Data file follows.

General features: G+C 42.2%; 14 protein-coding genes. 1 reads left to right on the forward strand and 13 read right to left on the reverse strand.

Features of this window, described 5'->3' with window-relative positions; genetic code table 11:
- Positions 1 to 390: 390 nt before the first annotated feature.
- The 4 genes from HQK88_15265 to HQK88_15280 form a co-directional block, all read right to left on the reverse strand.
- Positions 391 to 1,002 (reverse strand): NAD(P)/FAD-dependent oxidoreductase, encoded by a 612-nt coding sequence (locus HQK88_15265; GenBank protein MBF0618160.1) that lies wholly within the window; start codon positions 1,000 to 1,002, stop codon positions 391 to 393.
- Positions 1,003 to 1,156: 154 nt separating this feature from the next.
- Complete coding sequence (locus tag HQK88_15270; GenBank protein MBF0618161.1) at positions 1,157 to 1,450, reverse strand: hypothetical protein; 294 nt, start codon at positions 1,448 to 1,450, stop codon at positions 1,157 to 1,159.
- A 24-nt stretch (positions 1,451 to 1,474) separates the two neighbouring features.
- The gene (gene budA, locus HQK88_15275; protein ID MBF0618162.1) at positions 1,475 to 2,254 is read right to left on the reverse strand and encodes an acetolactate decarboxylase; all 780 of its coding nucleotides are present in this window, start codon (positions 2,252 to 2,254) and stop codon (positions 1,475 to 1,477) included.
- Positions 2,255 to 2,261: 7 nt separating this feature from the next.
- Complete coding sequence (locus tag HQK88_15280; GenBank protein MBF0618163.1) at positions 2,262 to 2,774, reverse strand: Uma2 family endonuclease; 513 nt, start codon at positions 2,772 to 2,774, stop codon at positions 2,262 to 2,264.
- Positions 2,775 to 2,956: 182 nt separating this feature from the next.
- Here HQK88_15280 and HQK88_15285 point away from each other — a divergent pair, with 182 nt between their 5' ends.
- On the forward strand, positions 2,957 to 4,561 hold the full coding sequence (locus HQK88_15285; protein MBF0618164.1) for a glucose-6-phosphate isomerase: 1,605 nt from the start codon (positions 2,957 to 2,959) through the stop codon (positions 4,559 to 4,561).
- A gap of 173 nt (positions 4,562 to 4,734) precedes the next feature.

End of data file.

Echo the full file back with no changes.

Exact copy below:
General features: G+C 42.2%; 14 protein-coding genes. 1 reads left to right on the forward strand and 13 read right to left on the reverse strand.

Features of this window, described 5'->3' with window-relative positions; genetic code table 11:
- Positions 1 to 390: 390 nt before the first annotated feature.
- The 4 genes from HQK88_15265 to HQK88_15280 form a co-directional block, all read right to left on the reverse strand.
- Positions 391 to 1,002 (reverse strand): NAD(P)/FAD-dependent oxidoreductase, encoded by a 612-nt coding sequence (locus HQK88_15265; GenBank protein MBF0618160.1) that lies wholly within the window; start codon positions 1,000 to 1,002, stop codon positions 391 to 393.
- Positions 1,003 to 1,156: 154 nt separating this feature from the next.
- Complete coding sequence (locus tag HQK88_15270; GenBank protein MBF0618161.1) at positions 1,157 to 1,450, reverse strand: hypothetical protein; 294 nt, start codon at positions 1,448 to 1,450, stop codon at positions 1,157 to 1,159.
- A 24-nt stretch (positions 1,451 to 1,474) separates the two neighbouring features.
- The gene (gene budA, locus HQK88_15275; protein ID MBF0618162.1) at positions 1,475 to 2,254 is read right to left on the reverse strand and encodes an acetolactate decarboxylase; all 780 of its coding nucleotides are present in this window, start codon (positions 2,252 to 2,254) and stop codon (positions 1,475 to 1,477) included.
- Positions 2,255 to 2,261: 7 nt separating this feature from the next.
- Complete coding sequence (locus tag HQK88_15280; GenBank protein MBF0618163.1) at positions 2,262 to 2,774, reverse strand: Uma2 family endonuclease; 513 nt, start codon at positions 2,772 to 2,774, stop codon at positions 2,262 to 2,264.
- Positions 2,775 to 2,956: 182 nt separating this feature from the next.
- Here HQK88_15280 and HQK88_15285 point away from each other — a divergent pair, with 182 nt between their 5' ends.
- On the forward strand, positions 2,957 to 4,561 hold the full coding sequence (locus HQK88_15285; protein MBF0618164.1) for a glucose-6-phosphate isomerase: 1,605 nt from the start codon (positions 2,957 to 2,959) through the stop codon (positions 4,559 to 4,561).
- A gap of 173 nt (positions 4,562 to 4,734) precedes the next feature.